A Rogue By Compulsion (12)
June 20, 2016
Victor Bridges’ 1915 hunted-man adventure, A Rogue by Compulsion: An Affair of the Secret Service, was one of the prolific British crime and fantasy writer’s first efforts. It was adapted, that same year, by director Harold M. Shaw as the silent thriller Mr. Lyndon at Liberty — the title under which the book was subsequently reissued. HiLoBooks is pleased to serialize A Rogue by Compulsion — in 25 chapters — here at HILOBROW.
I have never been slow to act in moments of sudden emergency, and in rather less than a second I had made up my mind. The mere idea of stalking one’s own shadower was a distinctly attractive one; surrounded as I was by a baffling sense of mystery and danger I jumped at the chance with an almost reckless enthusiasm.
Coming up behind was another taxi — an empty one, the driver leaning back in his seat puffing lazily at a pipe. I stepped out into the road and signalled to him to pull up.
“Follow that taxi in front,” I said quickly. “If you keep it in sight till it stops I’ll give you five shillings for yourself.”
All the languor disappeared from the driver’s face. Hastily knocking out his pipe, he stuffed it into his pocket, and the next moment we were bowling up Victoria Street hard on the track of our quarry.
I sat back in the seat, filled with a pleasant exhilaration. Of course it was just possible that I was making a fool of myself — that the gentleman in front was as innocent of having spied on my movements as the Bishop of London. Still if that were the case there could be no harm in following him, while if he were really one of McMurtrie’s friends a closer acquaintance with his methods of spending the evening seemed eminently desirable.
Half way along Whitehall my driver quickened his pace until we were only a few yards behind the other taxi. I was just going to caution him not to get too near, when I realized that unless we hung on as close as possible we should probably lose it in the traffic at the corner of the Strand. The soundness of this reasoning was apparent a moment later, when we only just succeeded in following it across the Square before a policeman’s hand peremptorily barred the way.
Past the Garrick Theatre, across Long Acre, and up Charing Cross Road the chase continued with unabated vigour. At the Palace the other driver turned off sharp to the left, and running a little way along Old Compton Street came to a halt outside Parelli’s, the well-known restaurant. As he began to slow down I picked up the speaking tube and instructed my man to go straight past on the other side of the street, an order which he promptly obeyed without changing his pace. I didn’t make the mistake of looking round. I just sat still in my seat until we had covered another thirty yards or so, and then gave the signal to stop.
The driver, who seemed to have entered thoroughly into the spirit of the affair, at once clambered out of his seat and came round as though to open the door.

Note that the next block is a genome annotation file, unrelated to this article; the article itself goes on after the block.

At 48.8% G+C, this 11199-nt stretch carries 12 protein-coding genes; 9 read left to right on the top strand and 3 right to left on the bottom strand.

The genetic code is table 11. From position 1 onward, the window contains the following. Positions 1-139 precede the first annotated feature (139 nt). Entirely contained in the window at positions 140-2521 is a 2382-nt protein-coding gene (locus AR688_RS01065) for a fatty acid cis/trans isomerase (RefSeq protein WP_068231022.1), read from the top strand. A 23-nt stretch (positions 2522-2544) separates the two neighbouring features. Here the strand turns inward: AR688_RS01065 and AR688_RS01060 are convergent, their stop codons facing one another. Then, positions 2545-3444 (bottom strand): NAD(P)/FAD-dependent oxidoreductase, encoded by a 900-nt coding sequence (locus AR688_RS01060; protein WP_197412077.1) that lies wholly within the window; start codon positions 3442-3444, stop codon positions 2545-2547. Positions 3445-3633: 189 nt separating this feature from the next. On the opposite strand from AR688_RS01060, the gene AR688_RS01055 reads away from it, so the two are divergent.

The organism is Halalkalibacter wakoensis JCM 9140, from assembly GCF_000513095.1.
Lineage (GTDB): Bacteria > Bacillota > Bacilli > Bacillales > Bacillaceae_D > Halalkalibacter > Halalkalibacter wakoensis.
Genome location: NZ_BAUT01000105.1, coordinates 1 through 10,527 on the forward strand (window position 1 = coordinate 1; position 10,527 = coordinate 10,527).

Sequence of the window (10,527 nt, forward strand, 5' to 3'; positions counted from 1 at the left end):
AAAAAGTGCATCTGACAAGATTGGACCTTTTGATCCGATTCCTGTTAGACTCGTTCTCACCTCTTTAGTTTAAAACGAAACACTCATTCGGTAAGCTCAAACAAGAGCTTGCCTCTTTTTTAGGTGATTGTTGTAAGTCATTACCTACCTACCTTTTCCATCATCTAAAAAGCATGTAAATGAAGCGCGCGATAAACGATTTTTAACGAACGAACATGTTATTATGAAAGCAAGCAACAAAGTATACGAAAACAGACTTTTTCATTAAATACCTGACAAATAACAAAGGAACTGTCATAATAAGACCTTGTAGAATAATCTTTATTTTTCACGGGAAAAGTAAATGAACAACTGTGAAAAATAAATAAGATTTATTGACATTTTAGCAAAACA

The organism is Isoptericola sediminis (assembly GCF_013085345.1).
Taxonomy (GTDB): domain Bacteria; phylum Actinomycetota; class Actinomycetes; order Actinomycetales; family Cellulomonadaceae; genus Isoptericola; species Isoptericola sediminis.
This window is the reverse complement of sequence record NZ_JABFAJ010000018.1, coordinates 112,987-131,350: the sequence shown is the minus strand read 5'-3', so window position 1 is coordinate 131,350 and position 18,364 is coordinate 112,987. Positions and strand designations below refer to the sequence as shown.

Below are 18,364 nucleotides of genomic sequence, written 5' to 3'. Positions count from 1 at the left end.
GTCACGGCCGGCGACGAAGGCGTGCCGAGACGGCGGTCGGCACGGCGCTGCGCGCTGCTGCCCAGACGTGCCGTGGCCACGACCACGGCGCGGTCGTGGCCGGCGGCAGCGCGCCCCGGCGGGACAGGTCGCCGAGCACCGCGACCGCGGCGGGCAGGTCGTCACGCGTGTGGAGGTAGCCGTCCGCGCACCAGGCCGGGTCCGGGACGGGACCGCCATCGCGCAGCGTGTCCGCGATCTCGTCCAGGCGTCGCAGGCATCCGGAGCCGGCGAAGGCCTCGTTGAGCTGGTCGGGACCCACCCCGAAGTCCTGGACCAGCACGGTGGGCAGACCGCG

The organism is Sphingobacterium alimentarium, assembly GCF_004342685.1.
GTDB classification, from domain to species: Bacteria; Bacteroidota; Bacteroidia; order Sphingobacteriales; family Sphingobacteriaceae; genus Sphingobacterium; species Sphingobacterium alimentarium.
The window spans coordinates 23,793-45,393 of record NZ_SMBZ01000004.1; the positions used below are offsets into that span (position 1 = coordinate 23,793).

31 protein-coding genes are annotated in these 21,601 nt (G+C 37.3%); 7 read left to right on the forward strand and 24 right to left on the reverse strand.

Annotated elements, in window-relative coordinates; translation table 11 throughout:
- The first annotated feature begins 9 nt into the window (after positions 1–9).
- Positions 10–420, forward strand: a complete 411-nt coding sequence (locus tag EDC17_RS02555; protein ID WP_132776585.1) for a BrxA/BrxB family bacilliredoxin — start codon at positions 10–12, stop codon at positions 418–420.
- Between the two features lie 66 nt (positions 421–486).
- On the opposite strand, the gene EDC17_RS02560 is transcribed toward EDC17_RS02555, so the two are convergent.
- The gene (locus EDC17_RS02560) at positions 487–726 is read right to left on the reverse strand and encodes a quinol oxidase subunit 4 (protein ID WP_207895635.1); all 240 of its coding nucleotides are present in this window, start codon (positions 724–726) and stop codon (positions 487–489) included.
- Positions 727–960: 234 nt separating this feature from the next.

“Gent’s standin’ on the pavement payin’ ‘is fare, sir,” he observed in a hoarse whisper. “Thought ye might like to know before ye gets out.”
“Thanks,” I said; “I’ll take the chance of lighting a cigarette.”
I was about to suit the action to the word, when with a sudden exclamation the man again interrupted me.
“There’s another gent just come up in a taxi, sir — proper toff too from ‘is looks. ’E’s shakin’ ‘ands with our bloke.”
“Is he an old man?” I asked quickly — “an old man with glasses?”
“’E don’t look very old, but ’e’s got a glass right enough — leastways one o’ them bow-winder things in ’is eye.” He paused. “They’ve gone inside now, Guv’nor; they won’t spot ye if you want to ’op it.”
He opened the door, and stepping out on to the pavement I handed him half a sovereign, which I was holding in readiness.
He touched his cap. “Thank ye, sir. Thank ye very much.” Then, fumbling in his pocket, he produced a rather dirty and crumpled card. “I don’t rightly know what the game is, Guv’nor,” he went on in a lowered tone, “but if you should ‘appen to want to call on me for evidence any time, Martyn’s Garridge, Walham Green, ‘ll always find me. Ye only need to ask for Dick ‘Arris. They all knows me round there.”
I accepted the card, and having assured Mr. Harris that in the event of my needing his testimony I would certainly look him up, I lit my delayed cigarette and started to stroll back towards Parelli’s. Whoever my original friend and his pal with the eyeglass might be, I was anxious to give them a few minutes’ law before thrusting myself upon their society. I had known Parelli’s well in the old days, and remembering the numerous looking-glasses which decorated its walls, I thought it probable that I should be able to find some obscure seat, from which I could obtain a view of their table without being too conspicuous myself. Still, it seemed advisable to give them time to settle down to dinner first, so, stopping at a newspaper shop at the corner, I spun out another minute or two in buying myself a copy of La Vie Parisienne and the latest edition of the Pall Mall. With these under my arm and a pleasant little tingle of excitement in my heart I walked up to the door of the restaurant, which a uniformed porter immediately swung open.